On June 13, 2013, the Supreme Court of the United States unanimously decided that companies cannot patent naturally occurring human genes. This is an interesting distinction as it breaks away from other cases regarding DNA patenting and collecting within the US. Earlier this month, SCOTUS ruled that police agencies could collect and indefinitely store human DNA, even if charges are dropped. This ruling identifies DNA similar to fingerprints in the eyes of the law in forensics information gathering. Also, previously to this ruling, SCOTUS has ruled that companies can patent synthesized genes.

This case has garnered national attention due to some interesting events in popular media. In May actress Angelina Jolie had a double mastectomy. According to the news , after learning that she was extremely likely to develop breast cancer because she was a carrier of the BRCA1 gene. The case before SCOTUS was directly tied into this very BRCA1 gene. Myriad Genetics of Utah, was the only company that had developed a test to identify this gene and had patented the gene to maintain a monopoly over the testing. With this ruling other companies will now be able to develop testing, which should bring down the price of the test and make it available to more people. In time it is speculated that the BRCA1 test will become commonplace and lives will be saved as a direct result of this ruling.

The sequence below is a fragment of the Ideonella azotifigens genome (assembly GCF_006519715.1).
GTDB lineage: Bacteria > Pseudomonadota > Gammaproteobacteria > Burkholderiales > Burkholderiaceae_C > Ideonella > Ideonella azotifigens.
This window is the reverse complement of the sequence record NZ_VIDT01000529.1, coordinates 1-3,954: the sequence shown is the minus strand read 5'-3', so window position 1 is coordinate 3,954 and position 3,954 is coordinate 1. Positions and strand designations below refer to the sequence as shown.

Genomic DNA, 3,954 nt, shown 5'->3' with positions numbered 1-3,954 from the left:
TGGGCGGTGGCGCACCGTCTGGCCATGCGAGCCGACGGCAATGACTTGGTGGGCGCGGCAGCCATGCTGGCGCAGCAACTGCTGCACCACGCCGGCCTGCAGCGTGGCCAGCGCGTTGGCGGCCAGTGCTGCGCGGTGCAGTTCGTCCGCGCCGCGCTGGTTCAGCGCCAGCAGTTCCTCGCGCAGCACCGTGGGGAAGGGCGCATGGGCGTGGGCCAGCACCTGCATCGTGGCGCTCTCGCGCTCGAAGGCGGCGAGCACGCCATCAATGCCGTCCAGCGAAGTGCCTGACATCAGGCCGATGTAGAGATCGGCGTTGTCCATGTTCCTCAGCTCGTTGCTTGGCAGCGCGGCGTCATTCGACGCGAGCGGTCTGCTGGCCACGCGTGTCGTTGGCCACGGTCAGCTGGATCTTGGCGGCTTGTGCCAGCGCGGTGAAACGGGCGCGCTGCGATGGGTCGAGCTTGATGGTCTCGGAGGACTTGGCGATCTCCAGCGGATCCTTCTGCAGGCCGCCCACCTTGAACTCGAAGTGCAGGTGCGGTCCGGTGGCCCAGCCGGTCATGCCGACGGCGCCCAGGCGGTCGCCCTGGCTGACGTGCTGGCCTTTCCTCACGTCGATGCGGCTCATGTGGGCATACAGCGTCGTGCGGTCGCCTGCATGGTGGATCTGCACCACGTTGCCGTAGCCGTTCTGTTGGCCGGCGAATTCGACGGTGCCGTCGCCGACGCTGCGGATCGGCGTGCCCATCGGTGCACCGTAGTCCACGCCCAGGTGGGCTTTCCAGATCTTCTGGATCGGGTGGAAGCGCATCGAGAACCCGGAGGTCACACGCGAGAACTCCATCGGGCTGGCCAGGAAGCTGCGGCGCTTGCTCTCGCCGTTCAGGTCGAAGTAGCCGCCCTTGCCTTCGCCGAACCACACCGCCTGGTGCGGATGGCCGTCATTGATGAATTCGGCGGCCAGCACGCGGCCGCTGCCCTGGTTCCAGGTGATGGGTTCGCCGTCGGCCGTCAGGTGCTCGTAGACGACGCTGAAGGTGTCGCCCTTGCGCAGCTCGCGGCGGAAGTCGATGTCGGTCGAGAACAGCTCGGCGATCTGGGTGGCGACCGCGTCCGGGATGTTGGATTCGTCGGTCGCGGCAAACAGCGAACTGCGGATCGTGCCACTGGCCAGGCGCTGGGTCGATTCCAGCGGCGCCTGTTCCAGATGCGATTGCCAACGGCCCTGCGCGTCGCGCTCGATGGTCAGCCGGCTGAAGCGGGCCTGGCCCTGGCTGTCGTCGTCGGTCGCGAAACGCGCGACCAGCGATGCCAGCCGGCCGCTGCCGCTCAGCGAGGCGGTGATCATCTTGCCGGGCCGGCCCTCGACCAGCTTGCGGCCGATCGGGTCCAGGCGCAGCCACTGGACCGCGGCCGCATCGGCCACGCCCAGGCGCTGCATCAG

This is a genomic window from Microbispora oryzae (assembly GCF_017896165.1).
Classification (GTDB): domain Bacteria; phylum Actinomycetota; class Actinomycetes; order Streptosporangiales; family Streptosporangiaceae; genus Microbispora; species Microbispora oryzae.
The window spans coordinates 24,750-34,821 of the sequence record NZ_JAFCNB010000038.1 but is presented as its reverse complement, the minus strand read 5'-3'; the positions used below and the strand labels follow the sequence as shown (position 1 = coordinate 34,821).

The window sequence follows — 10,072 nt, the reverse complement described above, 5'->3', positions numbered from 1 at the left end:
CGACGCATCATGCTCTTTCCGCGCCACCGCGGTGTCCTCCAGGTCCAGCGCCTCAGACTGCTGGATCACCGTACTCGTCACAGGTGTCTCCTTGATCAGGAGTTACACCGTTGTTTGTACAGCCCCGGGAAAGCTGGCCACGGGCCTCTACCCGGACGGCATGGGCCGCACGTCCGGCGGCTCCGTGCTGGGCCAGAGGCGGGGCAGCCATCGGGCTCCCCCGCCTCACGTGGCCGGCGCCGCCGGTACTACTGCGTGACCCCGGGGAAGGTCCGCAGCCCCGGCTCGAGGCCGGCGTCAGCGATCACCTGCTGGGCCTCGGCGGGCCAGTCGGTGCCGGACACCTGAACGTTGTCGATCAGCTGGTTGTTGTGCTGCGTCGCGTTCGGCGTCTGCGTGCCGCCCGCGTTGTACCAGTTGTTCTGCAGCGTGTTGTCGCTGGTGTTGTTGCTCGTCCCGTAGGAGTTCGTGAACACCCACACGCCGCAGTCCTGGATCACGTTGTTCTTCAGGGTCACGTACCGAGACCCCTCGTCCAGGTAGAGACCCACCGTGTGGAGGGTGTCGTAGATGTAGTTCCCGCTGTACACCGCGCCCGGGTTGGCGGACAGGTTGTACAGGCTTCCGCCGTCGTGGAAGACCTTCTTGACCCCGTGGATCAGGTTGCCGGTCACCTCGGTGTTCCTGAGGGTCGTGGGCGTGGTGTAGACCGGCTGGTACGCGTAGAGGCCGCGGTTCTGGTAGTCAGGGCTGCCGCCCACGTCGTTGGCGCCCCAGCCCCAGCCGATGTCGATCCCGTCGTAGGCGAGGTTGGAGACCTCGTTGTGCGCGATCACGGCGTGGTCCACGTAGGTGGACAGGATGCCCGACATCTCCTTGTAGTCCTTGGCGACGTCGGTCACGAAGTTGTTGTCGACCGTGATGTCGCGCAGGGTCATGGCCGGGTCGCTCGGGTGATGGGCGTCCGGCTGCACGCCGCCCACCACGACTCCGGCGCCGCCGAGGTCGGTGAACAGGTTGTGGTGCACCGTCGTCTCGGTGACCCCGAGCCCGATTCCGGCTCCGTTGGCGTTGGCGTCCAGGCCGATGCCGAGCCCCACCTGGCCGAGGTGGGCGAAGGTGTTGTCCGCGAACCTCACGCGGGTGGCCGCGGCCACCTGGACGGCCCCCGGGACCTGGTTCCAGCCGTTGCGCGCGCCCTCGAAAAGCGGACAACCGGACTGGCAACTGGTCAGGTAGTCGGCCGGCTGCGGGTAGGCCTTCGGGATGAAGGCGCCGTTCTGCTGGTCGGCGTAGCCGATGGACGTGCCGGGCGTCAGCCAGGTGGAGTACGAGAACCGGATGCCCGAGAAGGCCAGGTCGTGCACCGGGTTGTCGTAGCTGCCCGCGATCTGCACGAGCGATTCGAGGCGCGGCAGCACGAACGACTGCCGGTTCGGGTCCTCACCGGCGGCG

DNA Services of America is pleased with this ruling. While we currently do not offer BRCA1 testing, we know that with this gene now open to further research more and more testing opportunities will become available.

DNA testing and analysis for medical diagnostic and disease predisposition is still a very young field. This ruling by SCOTUS will encourage growth within the field. By safeguarding against patenting naturally occurring genes, companies will be able to develop new studies and tests to identify other diseases and cancers. Hopefully, through this ruling and others like it, medical professionals will be able to provide better care for their patients by having better information with which to make important medical decisions.

If you believe that you are a potential carrier of the BRCA1 gene, or have a family history of breast cancer, we encourage you to contact you family physician and discuss you situation and options.